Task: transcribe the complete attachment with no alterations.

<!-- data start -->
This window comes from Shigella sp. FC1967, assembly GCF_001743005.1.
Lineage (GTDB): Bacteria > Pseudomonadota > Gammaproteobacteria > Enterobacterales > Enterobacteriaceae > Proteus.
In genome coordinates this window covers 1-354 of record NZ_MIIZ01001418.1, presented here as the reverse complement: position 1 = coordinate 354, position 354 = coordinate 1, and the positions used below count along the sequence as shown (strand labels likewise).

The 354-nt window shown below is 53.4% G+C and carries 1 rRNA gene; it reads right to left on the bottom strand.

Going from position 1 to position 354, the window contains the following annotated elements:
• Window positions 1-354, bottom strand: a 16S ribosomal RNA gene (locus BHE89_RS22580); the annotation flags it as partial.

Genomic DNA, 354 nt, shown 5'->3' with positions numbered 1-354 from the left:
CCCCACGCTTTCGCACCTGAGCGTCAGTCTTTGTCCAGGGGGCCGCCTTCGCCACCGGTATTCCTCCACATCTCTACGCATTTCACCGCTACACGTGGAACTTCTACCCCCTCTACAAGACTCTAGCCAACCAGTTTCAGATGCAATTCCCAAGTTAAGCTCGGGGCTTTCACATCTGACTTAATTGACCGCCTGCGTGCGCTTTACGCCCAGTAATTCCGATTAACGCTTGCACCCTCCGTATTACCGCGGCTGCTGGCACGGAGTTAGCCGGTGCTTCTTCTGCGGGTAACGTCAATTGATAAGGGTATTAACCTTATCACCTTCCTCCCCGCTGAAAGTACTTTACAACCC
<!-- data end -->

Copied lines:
This window comes from Shigella sp. FC1967, assembly GCF_001743005.1.
Lineage (GTDB): Bacteria > Pseudomonadota > Gammaproteobacteria > Enterobacterales > Enterobacteriaceae > Proteus.
In genome coordinates this window covers 1-354 of record NZ_MIIZ01001418.1, presented here as the reverse complement: position 1 = coordinate 354, position 354 = coordinate 1, and the positions used below count along the sequence as shown (strand labels likewise).

The 354-nt window shown below is 53.4% G+C and carries 1 rRNA gene; it reads right to left on the bottom strand.

Going from position 1 to position 354, the window contains the following annotated elements:
• Window positions 1-354, bottom strand: a 16S ribosomal RNA gene (locus BHE89_RS22580); the annotation flags it as partial.

Genomic DNA, 354 nt, shown 5'->3' with positions numbered 1-354 from the left:
CCCCACGCTTTCGCACCTGAGCGTCAGTCTTTGTCCAGGGGGCCGCCTTCGCCACCGGTATTCCTCCACATCTCTACGCATTTCACCGCTACACGTGGAACTTCTACCCCCTCTACAAGACTCTAGCCAACCAGTTTCAGATGCAATTCCCAAGTTAAGCTCGGGGCTTTCACATCTGACTTAATTGACCGCCTGCGTGCGCTTTACGCCCAGTAATTCCGATTAACGCTTGCACCCTCCGTATTACCGCGGCTGCTGGCACGGAGTTAGCCGGTGCTTCTTCTGCGGGTAACGTCAATTGATAAGGGTATTAACCTTATCACCTTCCTCCCCGCTGAAAGTACTTTACAACCC